Iraq and Iran water border dispute

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The infamous war of attrition between the two neighboring countries, Iraq and Iran, was triggered by different factors, the old rivalry between Arabs and Persians, the Islamic revolution in Iran being a threat to the bath party in Iraq, and the continuous Iranian support of the Kurdish rebels in northern Iraq. However, the pretext of the war was the control of Shat Al Arab, Iraq’s water access to the Persian Gulf. On March 6, 1975, the president of Iraq Saddam Hussein and the Shah of Iran met in Algiers. The meeting has concluded a treaty between both sides in which multiple issues were agreed upon. To start with, the frontier between both countries would be adjusted including Shat Al Arab, the Iranians would stop supporting the Kurdish rebels in northern Iraq, and both countries would stop the war of propaganda against each other. Furthermore, Iraq would end its active opposition of Iranian occupation of the three islands in the gulf along with no interference in each other’s internal affairs.

The treaty was breached after the Iraqi offensive in 1980 on Iran after the toppling of the Shah led by Islamic revolutionists headed by Ayatollah Khomeini. The Iraqi regime thought that a war was in place due to the incompatibility of an Islamic state neighboring country causing a definite threat to the bath party’s regime. The Iraqi president perceived Iran after the revolution to be weak living in turmoil and chaos making it an easy parry. The Iranian military was viewed as vulnerable and weak because of revolutionary measures taken by the new government in Tehran resulting in extensive purges against military personnel loyal to the ousted Shah ; nevertheless, the end of military supply and training acquired by the US, a major Iranian supplier prior to the revolution.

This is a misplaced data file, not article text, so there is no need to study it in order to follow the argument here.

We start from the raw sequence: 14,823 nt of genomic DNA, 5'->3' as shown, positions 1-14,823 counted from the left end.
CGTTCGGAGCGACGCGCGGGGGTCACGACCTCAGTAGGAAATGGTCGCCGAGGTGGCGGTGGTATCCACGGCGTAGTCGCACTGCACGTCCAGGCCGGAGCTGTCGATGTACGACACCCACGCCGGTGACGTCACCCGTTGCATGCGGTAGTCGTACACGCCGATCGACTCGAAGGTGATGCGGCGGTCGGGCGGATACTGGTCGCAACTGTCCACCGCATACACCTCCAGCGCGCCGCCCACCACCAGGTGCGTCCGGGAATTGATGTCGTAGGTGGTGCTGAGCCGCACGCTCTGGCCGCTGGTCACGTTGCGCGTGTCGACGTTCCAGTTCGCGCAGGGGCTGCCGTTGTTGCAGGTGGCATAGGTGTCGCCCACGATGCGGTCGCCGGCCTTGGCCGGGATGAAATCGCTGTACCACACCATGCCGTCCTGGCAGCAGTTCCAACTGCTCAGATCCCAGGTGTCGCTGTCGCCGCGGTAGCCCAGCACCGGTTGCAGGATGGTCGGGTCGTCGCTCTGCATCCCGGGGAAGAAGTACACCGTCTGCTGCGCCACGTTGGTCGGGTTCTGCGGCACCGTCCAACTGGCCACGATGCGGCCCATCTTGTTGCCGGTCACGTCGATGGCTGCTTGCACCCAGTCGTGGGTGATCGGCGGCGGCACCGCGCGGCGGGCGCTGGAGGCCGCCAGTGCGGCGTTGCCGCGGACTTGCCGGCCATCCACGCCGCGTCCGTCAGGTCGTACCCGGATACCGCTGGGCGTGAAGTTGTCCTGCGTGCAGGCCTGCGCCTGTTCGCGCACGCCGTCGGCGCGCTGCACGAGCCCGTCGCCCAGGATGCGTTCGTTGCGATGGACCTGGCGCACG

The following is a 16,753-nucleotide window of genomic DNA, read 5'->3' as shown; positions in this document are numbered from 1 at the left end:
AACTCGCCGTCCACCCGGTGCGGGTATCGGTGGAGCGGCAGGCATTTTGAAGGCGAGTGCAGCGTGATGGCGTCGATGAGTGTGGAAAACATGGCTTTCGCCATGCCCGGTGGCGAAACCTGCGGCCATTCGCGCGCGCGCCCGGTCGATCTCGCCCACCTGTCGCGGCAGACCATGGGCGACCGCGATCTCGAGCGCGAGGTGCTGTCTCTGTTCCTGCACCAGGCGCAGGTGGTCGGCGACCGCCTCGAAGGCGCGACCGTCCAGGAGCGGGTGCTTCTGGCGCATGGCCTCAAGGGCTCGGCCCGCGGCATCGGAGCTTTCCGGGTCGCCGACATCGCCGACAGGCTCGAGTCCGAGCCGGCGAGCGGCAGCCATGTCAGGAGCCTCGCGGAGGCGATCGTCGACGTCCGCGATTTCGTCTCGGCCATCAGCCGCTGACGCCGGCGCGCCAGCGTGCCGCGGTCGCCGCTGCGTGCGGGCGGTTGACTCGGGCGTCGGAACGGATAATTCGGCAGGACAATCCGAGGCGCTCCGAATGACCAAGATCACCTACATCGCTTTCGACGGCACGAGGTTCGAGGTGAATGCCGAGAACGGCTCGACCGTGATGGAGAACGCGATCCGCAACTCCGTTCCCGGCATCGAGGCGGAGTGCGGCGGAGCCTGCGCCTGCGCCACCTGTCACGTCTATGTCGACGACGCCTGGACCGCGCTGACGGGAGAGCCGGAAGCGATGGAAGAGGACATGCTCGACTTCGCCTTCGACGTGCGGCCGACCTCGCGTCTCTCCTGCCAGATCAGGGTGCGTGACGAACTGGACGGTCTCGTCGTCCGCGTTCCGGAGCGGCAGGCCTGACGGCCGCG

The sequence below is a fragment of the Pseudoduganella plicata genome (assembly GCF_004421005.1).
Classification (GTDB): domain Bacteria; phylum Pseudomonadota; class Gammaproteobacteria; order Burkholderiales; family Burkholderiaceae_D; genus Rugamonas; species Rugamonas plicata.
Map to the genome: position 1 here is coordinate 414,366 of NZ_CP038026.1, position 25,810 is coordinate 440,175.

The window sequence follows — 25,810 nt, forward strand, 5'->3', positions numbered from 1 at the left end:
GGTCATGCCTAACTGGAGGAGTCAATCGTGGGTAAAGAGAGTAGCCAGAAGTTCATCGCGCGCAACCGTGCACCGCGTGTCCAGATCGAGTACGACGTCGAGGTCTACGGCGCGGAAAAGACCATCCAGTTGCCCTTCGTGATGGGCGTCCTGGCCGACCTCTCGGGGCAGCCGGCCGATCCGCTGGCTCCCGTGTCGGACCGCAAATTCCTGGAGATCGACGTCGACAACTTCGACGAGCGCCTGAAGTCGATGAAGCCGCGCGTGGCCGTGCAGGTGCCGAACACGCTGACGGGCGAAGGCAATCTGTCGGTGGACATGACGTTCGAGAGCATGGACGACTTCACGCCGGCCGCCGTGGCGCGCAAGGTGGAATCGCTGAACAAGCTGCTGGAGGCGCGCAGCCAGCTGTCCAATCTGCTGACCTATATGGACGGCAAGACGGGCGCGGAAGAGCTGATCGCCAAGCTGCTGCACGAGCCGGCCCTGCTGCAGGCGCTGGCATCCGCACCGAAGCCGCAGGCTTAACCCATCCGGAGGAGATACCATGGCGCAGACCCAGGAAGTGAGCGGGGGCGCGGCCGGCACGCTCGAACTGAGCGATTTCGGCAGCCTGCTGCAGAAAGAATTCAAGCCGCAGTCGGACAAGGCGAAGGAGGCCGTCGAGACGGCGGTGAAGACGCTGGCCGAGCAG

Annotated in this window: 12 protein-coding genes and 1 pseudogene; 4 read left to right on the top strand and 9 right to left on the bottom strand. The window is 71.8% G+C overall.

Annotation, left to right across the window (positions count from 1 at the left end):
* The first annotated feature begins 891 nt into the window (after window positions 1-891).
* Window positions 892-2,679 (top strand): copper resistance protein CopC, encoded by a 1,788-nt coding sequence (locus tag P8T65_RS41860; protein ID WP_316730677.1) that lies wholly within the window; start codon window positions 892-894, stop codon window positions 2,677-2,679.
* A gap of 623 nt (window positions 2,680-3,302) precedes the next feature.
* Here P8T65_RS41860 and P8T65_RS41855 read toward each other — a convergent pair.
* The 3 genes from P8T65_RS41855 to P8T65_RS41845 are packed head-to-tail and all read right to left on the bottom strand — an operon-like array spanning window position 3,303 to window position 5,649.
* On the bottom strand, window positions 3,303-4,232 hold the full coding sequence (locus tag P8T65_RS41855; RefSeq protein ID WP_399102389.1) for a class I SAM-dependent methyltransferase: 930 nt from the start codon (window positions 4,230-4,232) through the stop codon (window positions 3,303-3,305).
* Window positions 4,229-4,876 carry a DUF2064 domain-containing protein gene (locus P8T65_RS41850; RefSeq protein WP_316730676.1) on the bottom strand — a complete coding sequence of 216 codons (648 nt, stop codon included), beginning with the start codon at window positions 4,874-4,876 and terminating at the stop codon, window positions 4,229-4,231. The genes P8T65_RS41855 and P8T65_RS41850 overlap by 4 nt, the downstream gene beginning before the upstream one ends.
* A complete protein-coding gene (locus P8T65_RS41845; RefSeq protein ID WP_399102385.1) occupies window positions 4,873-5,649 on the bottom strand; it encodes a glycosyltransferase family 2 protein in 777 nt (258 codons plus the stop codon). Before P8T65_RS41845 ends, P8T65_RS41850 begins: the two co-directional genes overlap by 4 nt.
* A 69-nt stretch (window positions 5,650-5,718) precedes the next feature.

The scope of what Iraq wanted to accomplish throughout the war was economic and territorial gains by overstretching its portal access to the Persian golf. That was clearly stated by the Iraqi government in justifying its offensive on the 22 of September 1980 against Iran claiming that it wanted to recover rights of exclusive navigation of Shatt-Al-Arab, and to regain several islands held by Iran since 1971. The overthrowing of Khomeini and the control of Iran’s oil rich Khuzistan province through liberation of the Arabs there would have been a bonus added to Iraq’s war achievements. Shatt Al Arab is a 120 mi long junction of both the Tigris and the Euphrates rivers flowing through the south eastern part of Iraq making its way to the Persian Gulf, forming part of the southern borders with Iran. The Shatt al Arab surrounding area is rather swampy; however, it was drained for political reasons mainly for controlling the Arab Shiites who inhabited the area. Iraq is a big garage with a small door with almost no portal access to the world. The Shatt Al Arab ordeal and border problems between Iraq and both Iran and Kuwait have been a problem long before the Bath party and long after its departure. Both Iran and Kuwait have coastal lines stretching for hundreds of miles while Iraq does not. Therefore, either countries giving up few miles to Iraq to help grant Iraqis some access to the waters of the Persian Gulf is a just concession, a justification behind Iraq’s claim over exclusive rights of Shatt Al Arab that sounds legitimate and convincing to Iraqis and others

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